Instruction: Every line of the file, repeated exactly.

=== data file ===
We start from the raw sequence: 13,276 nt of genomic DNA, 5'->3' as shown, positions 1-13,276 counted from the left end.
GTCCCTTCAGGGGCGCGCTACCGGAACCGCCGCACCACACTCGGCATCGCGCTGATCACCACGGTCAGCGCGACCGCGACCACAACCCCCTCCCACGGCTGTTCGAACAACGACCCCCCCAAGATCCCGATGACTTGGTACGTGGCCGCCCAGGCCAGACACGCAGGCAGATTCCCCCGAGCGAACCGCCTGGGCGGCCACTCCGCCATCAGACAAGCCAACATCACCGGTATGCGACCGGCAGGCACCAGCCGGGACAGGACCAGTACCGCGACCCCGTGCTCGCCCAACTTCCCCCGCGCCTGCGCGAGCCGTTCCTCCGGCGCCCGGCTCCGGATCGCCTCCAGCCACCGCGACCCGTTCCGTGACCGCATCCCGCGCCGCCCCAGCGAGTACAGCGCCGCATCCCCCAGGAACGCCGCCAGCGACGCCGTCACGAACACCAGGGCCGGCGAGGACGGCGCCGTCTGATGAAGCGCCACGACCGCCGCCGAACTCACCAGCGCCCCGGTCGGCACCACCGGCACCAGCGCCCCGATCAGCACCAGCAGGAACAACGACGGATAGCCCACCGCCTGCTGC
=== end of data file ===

We start from the raw sequence: 13,276 nt of genomic DNA, 5'->3' as shown, positions 1-13,276 counted from the left end.
GTCCCTTCAGGGGCGCGCTACCGGAACCGCCGCACCACACTCGGCATCGCGCTGATCACCACGGTCAGCGCGACCGCGACCACAACCCCCTCCCACGGCTGTTCGAACAACGACCCCCCCAAGATCCCGATGACTTGGTACGTGGCCGCCCAGGCCAGACACGCAGGCAGATTCCCCCGAGCGAACCGCCTGGGCGGCCACTCCGCCATCAGACAAGCCAACATCACCGGTATGCGACCGGCAGGCACCAGCCGGGACAGGACCAGTACCGCGACCCCGTGCTCGCCCAACTTCCCCCGCGCCTGCGCGAGCCGTTCCTCCGGCGCCCGGCTCCGGATCGCCTCCAGCCACCGCGACCCGTTCCGTGACCGCATCCCGCGCCGCCCCAGCGAGTACAGCGCCGCATCCCCCAGGAACGCCGCCAGCGACGCCGTCACGAACACCAGGGCCGGCGAGGACGGCGCCGTCTGATGAAGCGCCACGACCGCCGCCGAACTCACCAGCGCCCCGGTCGGCACCACCGGCACCAGCGCCCCGATCAGCACCAGCAGGAACAACGACGGATAGCCCACCGCCTGCTGC